Tuesday, March 17, 2009

Flood watch 2009

It's that lovely time of year again here in Manitoba.
As the snow and ice melts, it brings tons of water from the rivers and the surrounding area.
Our neighbours to the South in Grand Forks ND have the same experiences every year.

Our Province bought an additional "Ice buster" this year. It's a modified back hoe with inflatable platforms, and it goes out and breaks up the ice before the dreaded ice jams begin.

I wonder why people continue to build and live along these flood ways. I guess it's the same reason why people rebuild in tornado alley. Stupidity.
I agree that maybe after you fix your house and property after the first flood, you may decide to stay put. My question is - if you know that it's going to happen again, why would you not begin sand bagging around your house and set up pumps before the shit hits the fan?

There were a few people interviewed on the news tonight. They said that they are not worried about the flood, and they are not preparing for the worst case scenario. These are people who have already suffered lots of damage from the first flood. Stupid. I hope these people do not get insurance coverage for their laziness.

During the devastating flood of 1997, I was volunteering here in Winnipeg while I was a member of the Canadian Armed Forces.
They put us up in an Armoury with about 500 other military personnel, and we alternated from sand bagging duties, to delivering supplies, and manning the radios.

One particular night, I was driving with my commanding officer to a Southern part of the city.
We were on security patrol, as there was no power in the community, and the residents were ordered to evacuate.
I had directions to get to our command post, but all I had to go on was a light on a generator set off in the distance.
The river had swelled well over 10 feet past the banks, and by this time, my headlights were under the murky, cold, fast flowing water.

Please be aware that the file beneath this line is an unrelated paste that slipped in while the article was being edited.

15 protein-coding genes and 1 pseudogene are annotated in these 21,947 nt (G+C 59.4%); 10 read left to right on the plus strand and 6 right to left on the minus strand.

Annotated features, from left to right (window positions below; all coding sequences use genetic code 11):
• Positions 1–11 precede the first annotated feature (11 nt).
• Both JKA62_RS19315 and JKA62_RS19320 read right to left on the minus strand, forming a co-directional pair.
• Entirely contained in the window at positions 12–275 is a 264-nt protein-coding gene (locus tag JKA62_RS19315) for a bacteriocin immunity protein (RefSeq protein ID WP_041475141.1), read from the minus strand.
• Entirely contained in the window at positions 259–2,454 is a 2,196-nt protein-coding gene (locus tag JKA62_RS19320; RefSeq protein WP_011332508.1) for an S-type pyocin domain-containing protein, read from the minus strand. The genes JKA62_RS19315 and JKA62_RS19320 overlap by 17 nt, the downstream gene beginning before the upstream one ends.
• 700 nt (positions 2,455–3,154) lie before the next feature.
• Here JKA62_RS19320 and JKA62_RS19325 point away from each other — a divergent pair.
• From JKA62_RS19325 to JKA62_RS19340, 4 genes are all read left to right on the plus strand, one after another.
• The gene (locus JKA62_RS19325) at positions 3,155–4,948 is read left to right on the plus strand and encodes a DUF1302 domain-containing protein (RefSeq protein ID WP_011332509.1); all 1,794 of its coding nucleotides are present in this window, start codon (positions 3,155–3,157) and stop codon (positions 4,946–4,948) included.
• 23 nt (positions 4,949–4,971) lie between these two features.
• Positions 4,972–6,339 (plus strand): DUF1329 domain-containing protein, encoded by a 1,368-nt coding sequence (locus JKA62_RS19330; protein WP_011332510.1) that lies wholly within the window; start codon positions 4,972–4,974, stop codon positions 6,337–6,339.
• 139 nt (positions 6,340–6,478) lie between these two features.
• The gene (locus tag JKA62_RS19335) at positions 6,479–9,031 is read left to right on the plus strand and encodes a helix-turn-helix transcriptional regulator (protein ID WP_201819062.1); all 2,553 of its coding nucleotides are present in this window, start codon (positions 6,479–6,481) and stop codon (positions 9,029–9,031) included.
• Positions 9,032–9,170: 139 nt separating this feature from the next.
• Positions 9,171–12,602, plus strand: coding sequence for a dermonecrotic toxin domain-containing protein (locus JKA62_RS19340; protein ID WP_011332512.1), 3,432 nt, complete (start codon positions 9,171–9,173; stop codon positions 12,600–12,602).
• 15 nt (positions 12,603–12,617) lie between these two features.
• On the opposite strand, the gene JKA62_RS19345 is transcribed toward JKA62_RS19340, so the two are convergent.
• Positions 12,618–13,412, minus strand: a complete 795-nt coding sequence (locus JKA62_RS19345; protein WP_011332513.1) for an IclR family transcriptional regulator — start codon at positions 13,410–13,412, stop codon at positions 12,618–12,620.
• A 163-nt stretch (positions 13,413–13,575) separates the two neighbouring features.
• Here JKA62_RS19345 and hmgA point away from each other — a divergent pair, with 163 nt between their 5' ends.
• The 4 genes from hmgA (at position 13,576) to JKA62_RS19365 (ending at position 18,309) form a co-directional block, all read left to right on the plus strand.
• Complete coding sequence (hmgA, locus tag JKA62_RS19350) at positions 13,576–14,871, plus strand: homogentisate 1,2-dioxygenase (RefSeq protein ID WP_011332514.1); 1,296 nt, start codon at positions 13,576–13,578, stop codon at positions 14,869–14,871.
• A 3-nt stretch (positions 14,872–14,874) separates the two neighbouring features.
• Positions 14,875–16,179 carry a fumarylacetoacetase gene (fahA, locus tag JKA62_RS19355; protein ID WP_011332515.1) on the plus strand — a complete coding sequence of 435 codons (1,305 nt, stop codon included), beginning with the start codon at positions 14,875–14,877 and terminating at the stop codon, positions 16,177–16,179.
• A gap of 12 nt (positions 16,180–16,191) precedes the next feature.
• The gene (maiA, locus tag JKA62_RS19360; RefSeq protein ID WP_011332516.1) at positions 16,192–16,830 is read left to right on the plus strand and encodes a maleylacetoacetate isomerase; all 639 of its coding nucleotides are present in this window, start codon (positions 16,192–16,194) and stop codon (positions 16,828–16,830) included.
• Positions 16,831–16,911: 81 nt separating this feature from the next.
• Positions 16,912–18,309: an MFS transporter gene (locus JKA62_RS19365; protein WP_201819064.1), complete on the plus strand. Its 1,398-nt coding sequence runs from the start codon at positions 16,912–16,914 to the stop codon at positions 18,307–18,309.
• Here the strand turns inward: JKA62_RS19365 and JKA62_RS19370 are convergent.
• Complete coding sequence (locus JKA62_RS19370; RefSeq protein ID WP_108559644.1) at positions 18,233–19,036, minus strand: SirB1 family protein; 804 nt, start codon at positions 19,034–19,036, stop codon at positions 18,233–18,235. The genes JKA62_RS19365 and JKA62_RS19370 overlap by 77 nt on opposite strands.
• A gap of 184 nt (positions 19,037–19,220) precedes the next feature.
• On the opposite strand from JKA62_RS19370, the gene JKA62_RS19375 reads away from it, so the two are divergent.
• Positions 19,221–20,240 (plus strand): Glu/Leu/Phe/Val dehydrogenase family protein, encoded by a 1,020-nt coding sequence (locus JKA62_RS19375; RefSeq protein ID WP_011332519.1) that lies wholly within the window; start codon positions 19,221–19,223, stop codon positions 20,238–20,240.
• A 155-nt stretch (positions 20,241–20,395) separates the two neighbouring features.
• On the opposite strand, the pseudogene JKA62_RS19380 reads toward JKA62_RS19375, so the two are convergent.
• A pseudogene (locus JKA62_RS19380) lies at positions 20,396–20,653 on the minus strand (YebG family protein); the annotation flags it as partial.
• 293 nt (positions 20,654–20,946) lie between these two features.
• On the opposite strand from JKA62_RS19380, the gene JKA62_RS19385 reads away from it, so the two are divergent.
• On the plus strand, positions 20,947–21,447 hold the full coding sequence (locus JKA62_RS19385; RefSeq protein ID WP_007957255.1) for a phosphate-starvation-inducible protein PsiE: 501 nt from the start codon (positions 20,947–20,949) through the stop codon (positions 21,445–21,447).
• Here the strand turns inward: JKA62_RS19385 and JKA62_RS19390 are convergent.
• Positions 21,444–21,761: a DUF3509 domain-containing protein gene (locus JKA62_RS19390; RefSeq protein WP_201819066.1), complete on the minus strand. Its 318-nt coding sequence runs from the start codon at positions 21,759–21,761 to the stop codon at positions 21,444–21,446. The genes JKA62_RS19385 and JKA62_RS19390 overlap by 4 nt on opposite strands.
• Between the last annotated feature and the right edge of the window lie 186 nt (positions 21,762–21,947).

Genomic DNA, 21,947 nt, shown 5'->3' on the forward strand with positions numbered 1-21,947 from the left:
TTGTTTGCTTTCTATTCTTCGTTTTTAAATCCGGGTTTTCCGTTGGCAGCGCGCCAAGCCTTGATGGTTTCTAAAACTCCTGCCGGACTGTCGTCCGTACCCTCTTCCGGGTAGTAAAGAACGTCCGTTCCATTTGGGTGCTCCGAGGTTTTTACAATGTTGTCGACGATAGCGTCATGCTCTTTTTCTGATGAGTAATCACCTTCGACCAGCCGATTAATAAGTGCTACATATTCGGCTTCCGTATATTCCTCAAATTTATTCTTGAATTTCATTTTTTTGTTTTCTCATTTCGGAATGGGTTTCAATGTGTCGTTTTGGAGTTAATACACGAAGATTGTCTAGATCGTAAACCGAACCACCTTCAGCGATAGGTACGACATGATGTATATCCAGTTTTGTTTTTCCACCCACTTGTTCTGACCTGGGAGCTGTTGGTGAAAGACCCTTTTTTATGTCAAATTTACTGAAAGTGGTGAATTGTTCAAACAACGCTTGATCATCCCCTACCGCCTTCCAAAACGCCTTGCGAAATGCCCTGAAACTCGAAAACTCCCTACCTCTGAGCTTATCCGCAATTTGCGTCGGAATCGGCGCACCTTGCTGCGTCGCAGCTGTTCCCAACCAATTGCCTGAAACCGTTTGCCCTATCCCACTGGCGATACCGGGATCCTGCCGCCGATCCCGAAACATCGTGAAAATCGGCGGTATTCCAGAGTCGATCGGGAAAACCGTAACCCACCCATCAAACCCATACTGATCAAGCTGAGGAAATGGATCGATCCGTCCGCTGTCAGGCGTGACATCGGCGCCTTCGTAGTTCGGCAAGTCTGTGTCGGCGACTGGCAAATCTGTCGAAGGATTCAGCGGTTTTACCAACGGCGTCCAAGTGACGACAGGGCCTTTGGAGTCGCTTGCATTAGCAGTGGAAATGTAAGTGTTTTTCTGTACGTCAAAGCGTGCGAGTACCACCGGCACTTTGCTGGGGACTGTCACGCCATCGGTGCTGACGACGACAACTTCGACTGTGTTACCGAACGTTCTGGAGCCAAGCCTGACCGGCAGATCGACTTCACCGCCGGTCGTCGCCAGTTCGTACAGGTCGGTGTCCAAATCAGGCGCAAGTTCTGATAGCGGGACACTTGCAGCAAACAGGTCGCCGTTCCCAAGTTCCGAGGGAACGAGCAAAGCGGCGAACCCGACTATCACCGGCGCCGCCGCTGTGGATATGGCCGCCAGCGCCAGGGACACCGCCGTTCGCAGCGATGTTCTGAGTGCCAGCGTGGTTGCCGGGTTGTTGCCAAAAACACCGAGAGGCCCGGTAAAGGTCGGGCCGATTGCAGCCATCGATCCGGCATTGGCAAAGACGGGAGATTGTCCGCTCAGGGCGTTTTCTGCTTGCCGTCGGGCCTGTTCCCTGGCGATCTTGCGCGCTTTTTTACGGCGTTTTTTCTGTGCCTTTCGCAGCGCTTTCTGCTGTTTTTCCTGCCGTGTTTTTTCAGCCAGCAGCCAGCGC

In our military "Iltis" jeeps, there are fording plates which we fix to the front of the vehicle. As long as the air intake just below the windshield stays dry, the jeep continues to run - even being submerged.
The water was pushing the jeep to the left, and by this time it was almost up to my armpits. I continued to head straight for the lights ahead, with the theme from "Jaws" playing in my head. I was picturing that ride in Disney World where Jaws comes up and bites the boat.
It was an eerie feeling, not being able to see anything ahead of you, your headlights under water, and being tits deep in spring melt water.

Just when I thought it couldn't get any worse, as we were sand bagging later that night, the Labatt brewery truck pulled up.
They started off loading cases of beer, free for anyone to take. We were quickly reminded that this was a "dry exercise", therefore we could not have any alcohol. All of the civilians who were out helping dropped what they were doing, hoisted as much beer as they could carry, and continued to drink all of the beer while we continued to build up the temporary walls of defense.

Oh, I also got some mystery immunizations while on exercise. To this day, they never told us what the shots were for, or what possible long term effects they may have on us.

1 comment:

Chief Rock Chef said...

You still get stuff like this in Canada? I would have thought that there was enough space to leave a nice wide flood plain around the rivers to avoid having houses flooded. Over here they are still deliberately building in places that flood. So dumb.